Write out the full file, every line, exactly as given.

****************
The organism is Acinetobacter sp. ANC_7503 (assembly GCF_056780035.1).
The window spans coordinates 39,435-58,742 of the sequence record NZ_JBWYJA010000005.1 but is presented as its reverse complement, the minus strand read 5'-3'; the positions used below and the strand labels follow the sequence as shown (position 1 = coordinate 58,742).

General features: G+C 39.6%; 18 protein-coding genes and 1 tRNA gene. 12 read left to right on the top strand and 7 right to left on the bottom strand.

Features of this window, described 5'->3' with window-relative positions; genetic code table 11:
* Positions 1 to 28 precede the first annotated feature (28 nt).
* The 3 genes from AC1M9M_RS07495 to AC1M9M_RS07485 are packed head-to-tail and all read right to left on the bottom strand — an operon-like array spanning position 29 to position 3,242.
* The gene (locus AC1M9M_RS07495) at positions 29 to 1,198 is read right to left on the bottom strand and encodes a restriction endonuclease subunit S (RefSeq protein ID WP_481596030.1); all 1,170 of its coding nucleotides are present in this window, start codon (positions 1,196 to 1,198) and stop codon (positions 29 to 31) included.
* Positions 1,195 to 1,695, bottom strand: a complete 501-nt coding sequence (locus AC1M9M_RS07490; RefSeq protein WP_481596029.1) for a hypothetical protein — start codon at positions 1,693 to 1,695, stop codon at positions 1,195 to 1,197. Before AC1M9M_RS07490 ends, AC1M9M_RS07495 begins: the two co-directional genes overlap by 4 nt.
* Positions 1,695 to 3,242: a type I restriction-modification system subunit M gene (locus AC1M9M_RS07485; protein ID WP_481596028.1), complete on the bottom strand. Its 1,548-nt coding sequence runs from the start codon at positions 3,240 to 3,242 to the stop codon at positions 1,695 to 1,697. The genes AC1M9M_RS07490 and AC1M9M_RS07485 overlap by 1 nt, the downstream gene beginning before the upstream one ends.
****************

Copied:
The organism is Acinetobacter sp. ANC_7503 (assembly GCF_056780035.1).
The window spans coordinates 39,435-58,742 of the sequence record NZ_JBWYJA010000005.1 but is presented as its reverse complement, the minus strand read 5'-3'; the positions used below and the strand labels follow the sequence as shown (position 1 = coordinate 58,742).

General features: G+C 39.6%; 18 protein-coding genes and 1 tRNA gene. 12 read left to right on the top strand and 7 right to left on the bottom strand.

Features of this window, described 5'->3' with window-relative positions; genetic code table 11:
* Positions 1 to 28 precede the first annotated feature (28 nt).
* The 3 genes from AC1M9M_RS07495 to AC1M9M_RS07485 are packed head-to-tail and all read right to left on the bottom strand — an operon-like array spanning position 29 to position 3,242.
* The gene (locus AC1M9M_RS07495) at positions 29 to 1,198 is read right to left on the bottom strand and encodes a restriction endonuclease subunit S (RefSeq protein ID WP_481596030.1); all 1,170 of its coding nucleotides are present in this window, start codon (positions 1,196 to 1,198) and stop codon (positions 29 to 31) included.
* Positions 1,195 to 1,695, bottom strand: a complete 501-nt coding sequence (locus AC1M9M_RS07490; RefSeq protein WP_481596029.1) for a hypothetical protein — start codon at positions 1,693 to 1,695, stop codon at positions 1,195 to 1,197. Before AC1M9M_RS07490 ends, AC1M9M_RS07495 begins: the two co-directional genes overlap by 4 nt.
* Positions 1,695 to 3,242: a type I restriction-modification system subunit M gene (locus AC1M9M_RS07485; protein ID WP_481596028.1), complete on the bottom strand. Its 1,548-nt coding sequence runs from the start codon at positions 3,240 to 3,242 to the stop codon at positions 1,695 to 1,697. The genes AC1M9M_RS07490 and AC1M9M_RS07485 overlap by 1 nt, the downstream gene beginning before the upstream one ends.